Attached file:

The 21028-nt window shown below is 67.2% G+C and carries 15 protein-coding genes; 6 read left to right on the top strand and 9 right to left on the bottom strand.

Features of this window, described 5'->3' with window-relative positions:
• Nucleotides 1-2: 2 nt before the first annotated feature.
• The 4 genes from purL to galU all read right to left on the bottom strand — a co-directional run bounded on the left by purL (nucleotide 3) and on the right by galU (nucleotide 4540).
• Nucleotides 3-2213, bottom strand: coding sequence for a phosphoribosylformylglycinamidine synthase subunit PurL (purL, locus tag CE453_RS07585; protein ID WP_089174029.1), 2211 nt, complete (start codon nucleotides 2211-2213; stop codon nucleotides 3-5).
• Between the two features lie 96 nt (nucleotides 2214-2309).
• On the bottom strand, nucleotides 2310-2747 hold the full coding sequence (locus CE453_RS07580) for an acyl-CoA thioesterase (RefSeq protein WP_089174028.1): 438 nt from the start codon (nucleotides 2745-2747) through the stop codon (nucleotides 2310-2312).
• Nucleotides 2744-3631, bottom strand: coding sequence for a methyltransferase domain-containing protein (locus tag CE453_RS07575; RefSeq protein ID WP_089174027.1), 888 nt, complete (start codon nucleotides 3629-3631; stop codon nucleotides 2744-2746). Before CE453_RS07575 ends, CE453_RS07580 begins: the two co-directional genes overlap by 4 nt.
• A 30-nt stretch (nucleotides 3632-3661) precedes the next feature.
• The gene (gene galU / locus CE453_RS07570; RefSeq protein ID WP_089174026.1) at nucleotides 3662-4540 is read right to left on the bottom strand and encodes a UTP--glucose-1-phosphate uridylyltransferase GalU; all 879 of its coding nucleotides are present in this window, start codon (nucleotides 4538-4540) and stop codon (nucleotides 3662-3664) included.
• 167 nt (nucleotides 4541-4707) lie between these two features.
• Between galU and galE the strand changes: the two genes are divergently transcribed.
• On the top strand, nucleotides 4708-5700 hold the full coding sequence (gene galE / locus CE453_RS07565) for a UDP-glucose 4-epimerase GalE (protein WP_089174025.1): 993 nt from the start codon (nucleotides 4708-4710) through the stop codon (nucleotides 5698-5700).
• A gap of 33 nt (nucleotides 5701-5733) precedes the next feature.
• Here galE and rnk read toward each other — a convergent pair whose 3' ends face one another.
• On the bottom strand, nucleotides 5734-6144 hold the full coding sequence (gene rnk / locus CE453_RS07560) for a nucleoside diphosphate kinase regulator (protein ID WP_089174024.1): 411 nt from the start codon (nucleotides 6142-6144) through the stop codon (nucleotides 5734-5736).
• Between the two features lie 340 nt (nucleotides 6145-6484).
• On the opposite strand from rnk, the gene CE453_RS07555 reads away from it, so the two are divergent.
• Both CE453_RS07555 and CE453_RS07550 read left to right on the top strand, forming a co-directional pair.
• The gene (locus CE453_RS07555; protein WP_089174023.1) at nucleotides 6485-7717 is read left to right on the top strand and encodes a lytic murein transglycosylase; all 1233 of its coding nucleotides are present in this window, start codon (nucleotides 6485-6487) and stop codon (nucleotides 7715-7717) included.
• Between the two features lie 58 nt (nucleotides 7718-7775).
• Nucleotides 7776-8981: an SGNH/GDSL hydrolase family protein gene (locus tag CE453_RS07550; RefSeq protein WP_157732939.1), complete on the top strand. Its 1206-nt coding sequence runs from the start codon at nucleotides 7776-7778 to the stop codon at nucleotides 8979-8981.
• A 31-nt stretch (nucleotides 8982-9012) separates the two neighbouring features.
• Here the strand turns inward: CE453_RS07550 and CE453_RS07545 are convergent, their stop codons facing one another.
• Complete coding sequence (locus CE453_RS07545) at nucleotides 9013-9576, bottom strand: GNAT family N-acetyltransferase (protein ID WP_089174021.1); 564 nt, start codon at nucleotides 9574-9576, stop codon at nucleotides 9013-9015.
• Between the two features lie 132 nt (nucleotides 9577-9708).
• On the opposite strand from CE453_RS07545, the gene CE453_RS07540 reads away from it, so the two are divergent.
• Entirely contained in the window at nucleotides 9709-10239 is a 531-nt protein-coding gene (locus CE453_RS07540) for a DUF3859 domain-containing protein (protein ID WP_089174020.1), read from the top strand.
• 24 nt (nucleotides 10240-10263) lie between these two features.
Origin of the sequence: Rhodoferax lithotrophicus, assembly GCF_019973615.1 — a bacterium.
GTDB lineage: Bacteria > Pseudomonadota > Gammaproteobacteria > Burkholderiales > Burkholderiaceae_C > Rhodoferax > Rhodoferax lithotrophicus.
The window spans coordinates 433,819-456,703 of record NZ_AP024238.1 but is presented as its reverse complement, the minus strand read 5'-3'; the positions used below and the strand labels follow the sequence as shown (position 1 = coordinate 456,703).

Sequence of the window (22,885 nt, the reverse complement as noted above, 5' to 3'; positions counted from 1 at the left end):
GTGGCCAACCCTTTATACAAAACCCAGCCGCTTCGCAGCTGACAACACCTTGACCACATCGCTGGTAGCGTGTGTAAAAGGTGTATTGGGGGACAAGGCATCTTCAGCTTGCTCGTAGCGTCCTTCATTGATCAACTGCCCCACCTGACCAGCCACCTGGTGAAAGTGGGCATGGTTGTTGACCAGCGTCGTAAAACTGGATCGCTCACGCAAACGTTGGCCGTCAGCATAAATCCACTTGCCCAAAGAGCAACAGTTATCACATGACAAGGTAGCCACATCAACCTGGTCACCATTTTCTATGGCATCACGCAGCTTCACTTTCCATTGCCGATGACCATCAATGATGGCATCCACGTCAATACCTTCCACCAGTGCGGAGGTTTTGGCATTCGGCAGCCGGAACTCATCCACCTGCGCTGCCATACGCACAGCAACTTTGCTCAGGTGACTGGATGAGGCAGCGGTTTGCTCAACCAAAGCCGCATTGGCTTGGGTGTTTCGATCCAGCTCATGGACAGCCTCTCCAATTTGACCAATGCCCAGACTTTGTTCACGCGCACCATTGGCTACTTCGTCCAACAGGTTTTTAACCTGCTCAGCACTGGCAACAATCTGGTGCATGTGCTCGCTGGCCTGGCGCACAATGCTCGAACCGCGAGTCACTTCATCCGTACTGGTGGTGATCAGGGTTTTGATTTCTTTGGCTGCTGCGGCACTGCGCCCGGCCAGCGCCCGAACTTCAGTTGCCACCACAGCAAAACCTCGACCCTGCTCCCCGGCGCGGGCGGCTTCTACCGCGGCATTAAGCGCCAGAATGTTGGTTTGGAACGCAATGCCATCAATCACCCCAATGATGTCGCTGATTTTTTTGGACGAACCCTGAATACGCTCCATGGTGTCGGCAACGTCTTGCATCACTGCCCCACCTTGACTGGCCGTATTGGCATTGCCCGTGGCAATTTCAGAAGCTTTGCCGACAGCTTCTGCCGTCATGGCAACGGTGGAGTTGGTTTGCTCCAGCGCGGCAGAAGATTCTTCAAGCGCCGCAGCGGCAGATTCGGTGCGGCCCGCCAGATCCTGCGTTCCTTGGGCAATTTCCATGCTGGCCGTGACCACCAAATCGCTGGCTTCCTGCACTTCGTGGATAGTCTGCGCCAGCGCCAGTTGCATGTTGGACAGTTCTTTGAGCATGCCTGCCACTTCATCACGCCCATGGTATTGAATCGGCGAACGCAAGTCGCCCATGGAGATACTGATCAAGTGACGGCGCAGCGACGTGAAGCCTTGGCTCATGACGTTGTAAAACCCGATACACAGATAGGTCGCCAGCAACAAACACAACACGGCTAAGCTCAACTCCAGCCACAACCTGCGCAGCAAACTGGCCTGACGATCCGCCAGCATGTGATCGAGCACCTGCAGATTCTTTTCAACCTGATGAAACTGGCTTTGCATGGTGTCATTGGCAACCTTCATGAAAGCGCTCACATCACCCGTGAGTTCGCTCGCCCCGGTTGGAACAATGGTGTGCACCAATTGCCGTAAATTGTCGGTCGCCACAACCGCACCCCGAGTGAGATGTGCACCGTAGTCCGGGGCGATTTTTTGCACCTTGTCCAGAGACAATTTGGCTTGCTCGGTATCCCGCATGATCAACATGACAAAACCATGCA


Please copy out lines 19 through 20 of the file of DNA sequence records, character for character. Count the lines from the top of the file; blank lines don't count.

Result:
• Both CE453_RS07555 and CE453_RS07550 read left to right on the top strand, forming a co-directional pair.
• The gene (locus CE453_RS07555; protein WP_089174023.1) at nucleotides 6485-7717 is read left to right on the top strand and encodes a lytic murein transglycosylase; all 1233 of its coding nucleotides are present in this window, start codon (nucleotides 6485-6487) and stop codon (nucleotides 7715-7717) included.